There are three main possible security responses to the threat, and to the recent killings.  The first is to stick to the present strategy: that’s to say, beefing up the security service and police capability, so that it seeks to cover more of the 23,000 “subjects of interest”, recruiting what this site calls an army of spies and informers.  A merit of this approach is that it comprehends the scale of the challenge, and appreciates that there is no easy answer to the menace of Islamist terror – a threat as alarming, in its own distinctive way, not only to the traditional, classical Islam, but to the children of Britain’s Muslim majority, who it aims to recruit.

But it will not satisfy voters indefinitely if mass attacks continue and intensify.  It is not impossible to imagine them reaching a point at which offers of hospitality to those stranded overnight, hashtags of defiance, floral tributes, poems, mass rallies and self-deprecating jokes are not enough, together with deserved tributes to the police and emergency services.  To say so is not to criticise any of these reflexes.  ConservativeHome reads them less as signs of complacency than evidence of knowingness – of a deep, intuitive, unarticulated understanding that the struggle against Islamist extremism is likely to last at least as long as that against communism.

The second option is what we might call Arrest and Intern.  Control orders, banging suspects up in Belmarsh, and TPIMs are varitants of this approach.  The first and the third have been proved to be vulnerable: forms of house arrest and tagging are no security substitute for prison.  And like the second, they have proved vulnerable to British judges applying the norms of the ECHR and Human Rights Act.  For this reason, Theresa May wanted to leave the European Court as recently as last summer.  Fear of the effects of doing so on Scotland and Northern Ireland drove her off that position.  Downing Street is chary of tipping opinion north of the border towards independence.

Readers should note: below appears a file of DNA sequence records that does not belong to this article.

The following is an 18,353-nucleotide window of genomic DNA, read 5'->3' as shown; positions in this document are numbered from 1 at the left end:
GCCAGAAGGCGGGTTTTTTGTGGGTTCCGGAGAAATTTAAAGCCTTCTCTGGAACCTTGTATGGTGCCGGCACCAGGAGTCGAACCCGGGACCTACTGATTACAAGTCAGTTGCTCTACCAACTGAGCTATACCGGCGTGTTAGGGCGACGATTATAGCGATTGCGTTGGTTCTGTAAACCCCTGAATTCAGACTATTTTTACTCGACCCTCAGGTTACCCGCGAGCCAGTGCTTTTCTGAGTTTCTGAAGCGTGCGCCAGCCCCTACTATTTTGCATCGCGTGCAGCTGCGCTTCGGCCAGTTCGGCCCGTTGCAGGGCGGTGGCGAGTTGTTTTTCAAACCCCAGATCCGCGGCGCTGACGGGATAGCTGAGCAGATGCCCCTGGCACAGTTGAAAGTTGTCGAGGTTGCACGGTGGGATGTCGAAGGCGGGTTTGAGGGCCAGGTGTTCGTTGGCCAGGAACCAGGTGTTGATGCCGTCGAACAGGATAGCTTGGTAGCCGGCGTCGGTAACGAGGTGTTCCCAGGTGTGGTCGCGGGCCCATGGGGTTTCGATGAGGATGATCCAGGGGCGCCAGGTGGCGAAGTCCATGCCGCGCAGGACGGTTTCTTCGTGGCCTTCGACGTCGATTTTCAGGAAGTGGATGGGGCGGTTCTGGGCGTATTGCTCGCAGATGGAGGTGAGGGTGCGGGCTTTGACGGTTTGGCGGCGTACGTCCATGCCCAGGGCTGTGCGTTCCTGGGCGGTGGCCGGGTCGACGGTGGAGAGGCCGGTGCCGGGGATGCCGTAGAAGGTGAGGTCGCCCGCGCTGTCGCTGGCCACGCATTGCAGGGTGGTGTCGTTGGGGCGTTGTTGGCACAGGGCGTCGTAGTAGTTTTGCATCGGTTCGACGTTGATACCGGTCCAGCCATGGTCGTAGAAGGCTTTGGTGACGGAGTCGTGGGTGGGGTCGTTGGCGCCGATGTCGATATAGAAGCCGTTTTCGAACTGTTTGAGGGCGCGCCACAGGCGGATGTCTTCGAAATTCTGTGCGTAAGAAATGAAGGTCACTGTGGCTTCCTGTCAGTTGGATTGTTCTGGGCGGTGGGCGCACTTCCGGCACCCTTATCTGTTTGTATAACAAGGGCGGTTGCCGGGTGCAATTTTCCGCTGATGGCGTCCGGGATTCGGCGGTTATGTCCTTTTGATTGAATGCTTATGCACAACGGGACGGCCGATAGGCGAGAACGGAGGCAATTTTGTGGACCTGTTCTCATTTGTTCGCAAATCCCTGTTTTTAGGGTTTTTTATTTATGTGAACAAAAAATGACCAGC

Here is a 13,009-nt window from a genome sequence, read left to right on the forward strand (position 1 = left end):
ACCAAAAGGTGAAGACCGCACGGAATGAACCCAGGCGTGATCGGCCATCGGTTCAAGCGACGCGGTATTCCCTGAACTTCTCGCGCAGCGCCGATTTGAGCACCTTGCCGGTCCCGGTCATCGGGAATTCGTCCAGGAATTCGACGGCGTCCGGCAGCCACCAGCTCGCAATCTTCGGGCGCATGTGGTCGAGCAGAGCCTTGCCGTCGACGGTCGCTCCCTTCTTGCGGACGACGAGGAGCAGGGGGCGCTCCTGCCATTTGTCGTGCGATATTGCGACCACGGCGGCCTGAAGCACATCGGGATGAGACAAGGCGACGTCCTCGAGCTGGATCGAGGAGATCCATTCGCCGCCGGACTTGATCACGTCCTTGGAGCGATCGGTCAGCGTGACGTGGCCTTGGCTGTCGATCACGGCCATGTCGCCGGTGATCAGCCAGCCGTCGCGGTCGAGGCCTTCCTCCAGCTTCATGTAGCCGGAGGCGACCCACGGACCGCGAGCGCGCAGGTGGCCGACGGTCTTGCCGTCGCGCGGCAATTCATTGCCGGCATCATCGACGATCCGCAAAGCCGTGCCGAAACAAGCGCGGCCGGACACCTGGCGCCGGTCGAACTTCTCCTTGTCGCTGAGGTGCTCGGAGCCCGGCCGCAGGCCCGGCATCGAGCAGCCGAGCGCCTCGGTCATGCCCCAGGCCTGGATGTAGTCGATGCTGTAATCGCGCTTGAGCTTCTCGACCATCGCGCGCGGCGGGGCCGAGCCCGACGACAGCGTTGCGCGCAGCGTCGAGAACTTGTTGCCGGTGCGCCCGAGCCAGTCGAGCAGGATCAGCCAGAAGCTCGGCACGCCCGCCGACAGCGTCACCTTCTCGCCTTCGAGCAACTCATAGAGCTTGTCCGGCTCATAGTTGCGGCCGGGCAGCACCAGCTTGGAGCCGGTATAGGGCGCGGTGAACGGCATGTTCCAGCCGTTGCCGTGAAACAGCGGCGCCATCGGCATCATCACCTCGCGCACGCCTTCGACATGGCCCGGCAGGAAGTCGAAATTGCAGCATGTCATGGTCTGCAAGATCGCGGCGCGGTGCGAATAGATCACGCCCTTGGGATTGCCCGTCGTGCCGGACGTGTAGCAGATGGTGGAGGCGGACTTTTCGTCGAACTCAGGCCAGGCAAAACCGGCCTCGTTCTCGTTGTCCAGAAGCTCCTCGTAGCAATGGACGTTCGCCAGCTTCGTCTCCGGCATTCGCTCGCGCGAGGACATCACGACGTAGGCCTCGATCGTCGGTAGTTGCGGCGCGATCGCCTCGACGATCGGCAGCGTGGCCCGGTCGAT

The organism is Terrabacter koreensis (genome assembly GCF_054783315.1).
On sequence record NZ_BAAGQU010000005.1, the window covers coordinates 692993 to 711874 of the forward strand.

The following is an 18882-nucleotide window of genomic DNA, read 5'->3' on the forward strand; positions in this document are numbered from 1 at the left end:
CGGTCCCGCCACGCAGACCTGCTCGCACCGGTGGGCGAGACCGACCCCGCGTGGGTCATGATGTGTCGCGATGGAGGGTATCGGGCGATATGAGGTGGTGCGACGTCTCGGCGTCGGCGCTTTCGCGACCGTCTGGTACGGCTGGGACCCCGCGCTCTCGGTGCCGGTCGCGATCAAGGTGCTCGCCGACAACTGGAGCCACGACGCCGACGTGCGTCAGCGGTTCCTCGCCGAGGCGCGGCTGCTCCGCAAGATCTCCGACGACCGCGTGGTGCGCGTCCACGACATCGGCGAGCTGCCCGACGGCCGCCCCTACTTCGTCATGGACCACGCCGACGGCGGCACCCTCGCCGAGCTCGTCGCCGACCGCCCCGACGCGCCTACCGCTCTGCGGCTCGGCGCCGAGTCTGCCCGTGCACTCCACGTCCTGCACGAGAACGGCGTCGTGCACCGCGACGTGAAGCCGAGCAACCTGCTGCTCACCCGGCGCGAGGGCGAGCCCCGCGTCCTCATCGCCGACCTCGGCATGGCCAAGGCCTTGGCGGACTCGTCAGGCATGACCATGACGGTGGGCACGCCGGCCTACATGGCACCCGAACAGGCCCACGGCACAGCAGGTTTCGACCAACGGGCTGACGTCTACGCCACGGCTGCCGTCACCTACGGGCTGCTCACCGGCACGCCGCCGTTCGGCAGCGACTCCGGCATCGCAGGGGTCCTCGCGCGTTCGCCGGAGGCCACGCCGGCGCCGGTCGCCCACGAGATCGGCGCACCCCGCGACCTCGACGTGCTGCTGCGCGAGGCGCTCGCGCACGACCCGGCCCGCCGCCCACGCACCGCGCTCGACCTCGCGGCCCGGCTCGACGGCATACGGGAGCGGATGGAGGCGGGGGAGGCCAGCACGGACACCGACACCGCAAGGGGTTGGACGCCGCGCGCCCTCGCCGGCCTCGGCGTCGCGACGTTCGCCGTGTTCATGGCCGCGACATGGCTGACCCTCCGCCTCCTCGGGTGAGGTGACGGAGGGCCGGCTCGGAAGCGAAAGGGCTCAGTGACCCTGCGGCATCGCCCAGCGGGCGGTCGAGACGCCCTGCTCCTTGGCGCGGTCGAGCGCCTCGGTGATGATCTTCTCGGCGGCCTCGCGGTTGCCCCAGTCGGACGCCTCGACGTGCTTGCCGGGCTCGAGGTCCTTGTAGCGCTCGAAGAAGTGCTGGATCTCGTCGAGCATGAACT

But even if the ECHR could be magicked away, and a British Bill of Rights cast so as to offer terrorists no legal bolt-holes, the arrest and intern option is problematic.  Our only recent experiment with internment, in Northern Ireland in the 1970s, did not end well.  There are practical questions, such as where and how one would accomodate thousands of suspects.  There are moral ones about depriving people of their liberty on what may be no more than hearsay or suspicion.  And there are political ones about whether mass arrest would simply serve as a recruiting sergeant for more terror, thus making the threat to security worse than before.

This site’s sense is that there is no public consensus for such a leap in the dark – yet, anyway.  The third option is Bug and Charge.  It would be founded on sweeping away restrictions on the availability of intercept evidence in court.  This was the approach of the Party when it was in opposition.  It has foundered on opposition from the security services and police, based on their view of the adversarial nature of our legal system, and its possible consequences.  But it would allow more suspects to be charged and convicted.  Some Ministers claim that it would march in step with a warrant system aimed at requiring those who hold the data of suspects to disclose records.

This could be a workable alternative to foolish notions of breaking encryption.  Bug and charge would also avoid the clash with Parliament and the courts that attempting to breach the ECHR would bring with it.  And it would begin to address the scandal of terrorists from Syria wafting back into the county on British passports.  The response of Official Britain to this latest assault seems to be: suspend campaigning and discourage debate.  This is the wrong way round.  Campaigning should resume as possible, and security options should be probed.